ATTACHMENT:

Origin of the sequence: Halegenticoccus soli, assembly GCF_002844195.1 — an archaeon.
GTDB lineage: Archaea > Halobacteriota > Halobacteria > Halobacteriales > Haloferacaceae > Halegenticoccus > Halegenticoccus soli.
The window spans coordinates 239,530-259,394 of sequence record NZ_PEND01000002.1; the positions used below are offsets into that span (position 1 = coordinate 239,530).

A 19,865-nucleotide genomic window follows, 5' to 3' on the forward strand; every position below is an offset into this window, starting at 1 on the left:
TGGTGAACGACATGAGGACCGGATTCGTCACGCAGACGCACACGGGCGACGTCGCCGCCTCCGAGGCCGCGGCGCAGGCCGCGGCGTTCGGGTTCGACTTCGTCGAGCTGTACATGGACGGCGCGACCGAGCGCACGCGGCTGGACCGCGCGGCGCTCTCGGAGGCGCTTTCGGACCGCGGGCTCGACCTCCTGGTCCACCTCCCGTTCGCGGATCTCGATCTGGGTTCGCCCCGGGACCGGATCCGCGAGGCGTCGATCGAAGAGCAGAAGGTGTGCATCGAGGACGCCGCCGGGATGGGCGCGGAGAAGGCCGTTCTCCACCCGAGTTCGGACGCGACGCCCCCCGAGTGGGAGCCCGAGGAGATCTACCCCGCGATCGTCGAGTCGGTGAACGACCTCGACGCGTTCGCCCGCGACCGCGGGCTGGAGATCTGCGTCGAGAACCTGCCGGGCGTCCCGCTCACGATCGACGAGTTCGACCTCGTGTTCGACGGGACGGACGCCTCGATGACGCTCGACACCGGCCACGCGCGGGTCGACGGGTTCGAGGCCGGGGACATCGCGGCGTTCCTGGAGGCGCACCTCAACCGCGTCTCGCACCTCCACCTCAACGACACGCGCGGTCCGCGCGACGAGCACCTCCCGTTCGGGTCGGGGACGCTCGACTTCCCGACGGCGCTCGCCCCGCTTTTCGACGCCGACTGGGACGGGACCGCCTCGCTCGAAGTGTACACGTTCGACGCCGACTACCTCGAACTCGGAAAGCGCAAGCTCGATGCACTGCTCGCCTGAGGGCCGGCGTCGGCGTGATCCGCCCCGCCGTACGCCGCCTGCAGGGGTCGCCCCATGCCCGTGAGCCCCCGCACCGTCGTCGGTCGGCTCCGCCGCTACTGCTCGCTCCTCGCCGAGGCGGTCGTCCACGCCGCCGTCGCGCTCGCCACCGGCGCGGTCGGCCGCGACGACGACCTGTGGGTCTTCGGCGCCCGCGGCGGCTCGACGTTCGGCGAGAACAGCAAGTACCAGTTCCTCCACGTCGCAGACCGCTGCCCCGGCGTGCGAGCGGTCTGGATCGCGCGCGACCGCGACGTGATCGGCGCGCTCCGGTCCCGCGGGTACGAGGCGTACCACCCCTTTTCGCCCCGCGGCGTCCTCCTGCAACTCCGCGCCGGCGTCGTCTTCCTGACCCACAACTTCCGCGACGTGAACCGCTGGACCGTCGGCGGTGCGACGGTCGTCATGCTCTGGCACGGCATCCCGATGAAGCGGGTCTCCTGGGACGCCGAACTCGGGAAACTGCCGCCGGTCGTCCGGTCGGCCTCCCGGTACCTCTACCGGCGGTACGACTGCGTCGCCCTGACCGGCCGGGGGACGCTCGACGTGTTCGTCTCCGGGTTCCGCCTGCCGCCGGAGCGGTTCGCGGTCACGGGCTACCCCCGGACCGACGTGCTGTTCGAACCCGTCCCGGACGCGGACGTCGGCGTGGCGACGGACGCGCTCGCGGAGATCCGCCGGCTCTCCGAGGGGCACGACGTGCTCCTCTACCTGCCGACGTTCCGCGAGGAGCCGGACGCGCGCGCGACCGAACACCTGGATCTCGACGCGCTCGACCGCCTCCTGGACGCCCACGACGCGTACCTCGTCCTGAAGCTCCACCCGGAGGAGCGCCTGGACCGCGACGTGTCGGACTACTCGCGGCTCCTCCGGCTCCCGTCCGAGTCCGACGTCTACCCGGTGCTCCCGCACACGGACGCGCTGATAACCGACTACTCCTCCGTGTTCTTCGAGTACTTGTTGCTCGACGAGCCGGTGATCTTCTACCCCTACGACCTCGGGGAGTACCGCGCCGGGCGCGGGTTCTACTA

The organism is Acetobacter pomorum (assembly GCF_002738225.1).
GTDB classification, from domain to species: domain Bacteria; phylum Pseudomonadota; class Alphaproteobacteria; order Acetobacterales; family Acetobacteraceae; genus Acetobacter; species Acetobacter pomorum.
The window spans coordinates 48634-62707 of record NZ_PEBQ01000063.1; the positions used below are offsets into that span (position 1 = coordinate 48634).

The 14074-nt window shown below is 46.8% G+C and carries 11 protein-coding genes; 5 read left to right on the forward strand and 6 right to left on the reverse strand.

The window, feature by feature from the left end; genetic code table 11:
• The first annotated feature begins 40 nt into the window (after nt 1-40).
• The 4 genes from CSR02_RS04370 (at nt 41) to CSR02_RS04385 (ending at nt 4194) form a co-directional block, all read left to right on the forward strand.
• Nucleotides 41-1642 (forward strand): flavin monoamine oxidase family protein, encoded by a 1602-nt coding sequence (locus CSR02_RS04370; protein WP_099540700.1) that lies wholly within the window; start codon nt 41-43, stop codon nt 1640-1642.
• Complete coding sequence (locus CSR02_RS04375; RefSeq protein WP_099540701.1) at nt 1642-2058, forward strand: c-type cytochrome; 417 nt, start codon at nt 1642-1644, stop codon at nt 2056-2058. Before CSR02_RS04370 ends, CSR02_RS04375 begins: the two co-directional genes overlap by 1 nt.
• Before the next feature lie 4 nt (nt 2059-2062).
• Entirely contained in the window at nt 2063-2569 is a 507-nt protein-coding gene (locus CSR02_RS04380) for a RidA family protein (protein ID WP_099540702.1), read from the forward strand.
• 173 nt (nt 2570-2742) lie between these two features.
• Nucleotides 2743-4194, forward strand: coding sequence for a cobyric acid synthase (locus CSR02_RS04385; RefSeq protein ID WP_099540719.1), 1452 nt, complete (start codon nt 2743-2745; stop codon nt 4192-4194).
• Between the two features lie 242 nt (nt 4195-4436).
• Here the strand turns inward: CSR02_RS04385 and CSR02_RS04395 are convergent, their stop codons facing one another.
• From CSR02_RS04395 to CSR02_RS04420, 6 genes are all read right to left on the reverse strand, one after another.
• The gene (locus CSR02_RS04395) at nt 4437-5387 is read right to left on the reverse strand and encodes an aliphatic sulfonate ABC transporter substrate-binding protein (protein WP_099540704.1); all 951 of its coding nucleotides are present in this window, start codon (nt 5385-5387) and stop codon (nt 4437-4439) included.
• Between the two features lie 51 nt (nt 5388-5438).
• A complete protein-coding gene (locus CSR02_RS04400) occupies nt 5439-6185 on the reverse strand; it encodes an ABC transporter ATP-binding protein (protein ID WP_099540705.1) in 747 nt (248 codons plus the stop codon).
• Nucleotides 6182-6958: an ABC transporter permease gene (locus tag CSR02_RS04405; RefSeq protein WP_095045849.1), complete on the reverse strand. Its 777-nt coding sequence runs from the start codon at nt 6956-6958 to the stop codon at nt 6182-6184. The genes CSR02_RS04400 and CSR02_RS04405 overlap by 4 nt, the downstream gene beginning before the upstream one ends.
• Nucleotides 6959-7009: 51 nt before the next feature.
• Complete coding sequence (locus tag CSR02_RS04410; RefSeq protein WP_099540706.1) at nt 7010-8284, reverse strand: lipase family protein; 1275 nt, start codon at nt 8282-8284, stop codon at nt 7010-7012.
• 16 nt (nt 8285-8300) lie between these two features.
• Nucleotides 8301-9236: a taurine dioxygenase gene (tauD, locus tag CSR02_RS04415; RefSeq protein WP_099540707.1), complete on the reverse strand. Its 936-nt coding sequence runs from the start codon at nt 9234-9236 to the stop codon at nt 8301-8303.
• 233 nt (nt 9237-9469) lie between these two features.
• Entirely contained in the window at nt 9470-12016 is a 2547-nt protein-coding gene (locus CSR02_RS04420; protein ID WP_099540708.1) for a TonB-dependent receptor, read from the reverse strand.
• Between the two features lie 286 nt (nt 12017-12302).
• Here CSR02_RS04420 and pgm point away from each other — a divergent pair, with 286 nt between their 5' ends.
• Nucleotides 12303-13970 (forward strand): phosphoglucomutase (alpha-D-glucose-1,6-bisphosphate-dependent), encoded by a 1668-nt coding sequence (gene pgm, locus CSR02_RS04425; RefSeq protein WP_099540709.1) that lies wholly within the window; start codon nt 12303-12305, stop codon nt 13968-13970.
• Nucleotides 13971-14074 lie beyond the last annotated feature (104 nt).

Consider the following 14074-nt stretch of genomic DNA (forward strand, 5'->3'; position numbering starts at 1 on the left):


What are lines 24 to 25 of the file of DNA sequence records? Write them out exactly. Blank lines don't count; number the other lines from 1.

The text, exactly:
• A complete protein-coding gene (locus CSR02_RS04400) occupies nt 5439-6185 on the reverse strand; it encodes an ABC transporter ATP-binding protein (protein ID WP_099540705.1) in 747 nt (248 codons plus the stop codon).
• Nucleotides 6182-6958: an ABC transporter permease gene (locus tag CSR02_RS04405; RefSeq protein WP_095045849.1), complete on the reverse strand. Its 777-nt coding sequence runs from the start codon at nt 6956-6958 to the stop codon at nt 6182-6184. The genes CSR02_RS04400 and CSR02_RS04405 overlap by 4 nt, the downstream gene beginning before the upstream one ends.